CBD Dog Treats
Accurate science and pseudoscience can be difficult to distinguish, especially nowadays when there is tons of information thrown all over the internet. Pseudoscience is a system of theories or beliefs disguised as science in an attempt to seem legitimate without going through the proper scientific methods and experimentation which provide credibility. The purpose behind pseudoscience is more likely than not for the benefit of the person/organization behind the writing. Whether it is someone trying to persuade you into investing in their company/product, or simply just believing in what they are writing, they are the ones gaining something from it. Real scientists set aside their own beliefs and biases to inform the general audience of evidence-based material that has been tested, peer-reviewed, and proven true, over and over again. Scientists can verify their theories are facts, not fiction, by using scientific methods and publishing them in scholarly articles whereas pseudoscience can usually be found on any basic website. A few ways to differentiate between science and pseudoscience is by looking at the source – check whether it is published in a magazine article, newspaper ad, or scholarly article. Ask yourself what the purpose of the writing is, and if it includes testimonials, beware – anyone can write a testimony, especially for money. Look out for conspiracy theories as well, if a sentence starts with “the government doesn’t want you to know..” it is most likely just an attention-grabbing statement. It is important to do your research when reading articles to be vigilant on what is fiction and nonfiction. Contrary to popular belief that CBD is used to reduce anxiety in dogs, evidence confirms that it in fact does not have an anxiolytic effect on canines.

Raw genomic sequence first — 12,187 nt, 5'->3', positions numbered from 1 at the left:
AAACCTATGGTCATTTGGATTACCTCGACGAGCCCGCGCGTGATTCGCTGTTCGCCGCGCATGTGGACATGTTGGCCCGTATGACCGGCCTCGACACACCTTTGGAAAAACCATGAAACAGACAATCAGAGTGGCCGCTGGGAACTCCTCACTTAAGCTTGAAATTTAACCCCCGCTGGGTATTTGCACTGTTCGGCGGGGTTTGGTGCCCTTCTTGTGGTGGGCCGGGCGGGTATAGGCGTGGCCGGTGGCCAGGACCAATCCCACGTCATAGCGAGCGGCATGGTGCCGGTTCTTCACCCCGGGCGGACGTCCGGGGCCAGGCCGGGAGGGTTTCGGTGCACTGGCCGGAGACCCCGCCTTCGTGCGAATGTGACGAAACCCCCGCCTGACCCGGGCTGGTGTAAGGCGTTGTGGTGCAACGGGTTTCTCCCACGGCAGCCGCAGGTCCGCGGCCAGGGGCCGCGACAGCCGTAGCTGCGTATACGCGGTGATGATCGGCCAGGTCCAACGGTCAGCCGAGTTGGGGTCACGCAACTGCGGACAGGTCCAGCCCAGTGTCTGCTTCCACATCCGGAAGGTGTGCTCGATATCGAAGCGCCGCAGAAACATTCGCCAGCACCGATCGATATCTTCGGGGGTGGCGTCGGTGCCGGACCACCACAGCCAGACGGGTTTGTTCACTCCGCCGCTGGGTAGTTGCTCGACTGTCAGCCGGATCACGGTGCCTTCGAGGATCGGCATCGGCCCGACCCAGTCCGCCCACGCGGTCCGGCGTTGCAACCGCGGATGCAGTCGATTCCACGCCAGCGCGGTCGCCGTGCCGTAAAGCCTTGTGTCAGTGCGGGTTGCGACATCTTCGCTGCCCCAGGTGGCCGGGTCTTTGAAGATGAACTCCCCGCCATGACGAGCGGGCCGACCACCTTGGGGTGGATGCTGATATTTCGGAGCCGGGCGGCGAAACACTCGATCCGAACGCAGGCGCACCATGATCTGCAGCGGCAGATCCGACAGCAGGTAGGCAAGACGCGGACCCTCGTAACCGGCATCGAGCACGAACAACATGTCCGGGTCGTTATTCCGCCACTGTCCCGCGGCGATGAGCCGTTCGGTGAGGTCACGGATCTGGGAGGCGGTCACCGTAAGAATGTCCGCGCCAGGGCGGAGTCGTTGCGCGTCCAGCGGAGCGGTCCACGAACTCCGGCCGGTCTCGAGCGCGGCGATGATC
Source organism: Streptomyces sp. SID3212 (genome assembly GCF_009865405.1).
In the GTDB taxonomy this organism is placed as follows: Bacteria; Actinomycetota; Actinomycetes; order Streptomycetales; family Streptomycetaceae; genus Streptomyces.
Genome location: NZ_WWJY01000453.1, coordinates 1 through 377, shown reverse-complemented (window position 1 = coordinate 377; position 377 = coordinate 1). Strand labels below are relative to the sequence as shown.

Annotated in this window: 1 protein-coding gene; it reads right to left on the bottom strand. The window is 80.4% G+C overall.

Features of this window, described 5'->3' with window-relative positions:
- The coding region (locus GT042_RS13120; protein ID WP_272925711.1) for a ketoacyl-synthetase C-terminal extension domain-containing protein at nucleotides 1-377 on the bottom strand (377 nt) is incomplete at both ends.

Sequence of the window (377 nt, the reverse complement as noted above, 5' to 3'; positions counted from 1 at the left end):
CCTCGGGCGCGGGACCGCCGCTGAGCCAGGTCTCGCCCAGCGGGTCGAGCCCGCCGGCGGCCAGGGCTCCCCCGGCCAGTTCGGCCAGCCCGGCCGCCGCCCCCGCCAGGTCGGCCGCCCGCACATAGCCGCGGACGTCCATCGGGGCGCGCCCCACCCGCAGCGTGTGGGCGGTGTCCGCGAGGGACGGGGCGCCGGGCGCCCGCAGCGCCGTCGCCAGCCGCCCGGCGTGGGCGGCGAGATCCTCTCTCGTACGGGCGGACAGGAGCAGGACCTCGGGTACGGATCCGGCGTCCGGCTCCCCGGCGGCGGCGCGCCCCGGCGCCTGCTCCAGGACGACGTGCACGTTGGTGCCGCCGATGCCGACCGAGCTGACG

Cannabidiol (CBD) is an active ingredient in the cannibis hemp plant. Since the use of cannabinoids has been illegal in the US until recent, research on CBD has been limited. Cannabis is now reported to have a wide range of therapeutic benefits in many conditions and disorders (Yu & Rupasinghe, 2021). The online magazine Washingtonian includes an article on the top five brands that sell CBD treats for dogs. Each brand sells a variety of treats. For example, HonestPaws sells treats with different textures from soft and chewy to hard and crunchy (Washingtonian, 2021). CbdMD sells actual peanut butter infused with different concentrations of CBD for dogs (Washingtonian, 2021). Among the top five CBD pet brands, Anxiouspet promotes their products with one major goal, to reduce anxiety in pets (Washingtonian, 2021). The article shares that there is plenty of evidence that demonstrates how well CBD works for dogs, including relieving stress and anxiety (Washingtonian, 2021). The column also states that CBD has been shown to significantly increase the quality of life for canines (Washingtonian, 2021). There is also a link provided of a study that was done in 2019 to assess the safety and adverse effects of CBD administered to cats and dogs (Deabold et al., 2019).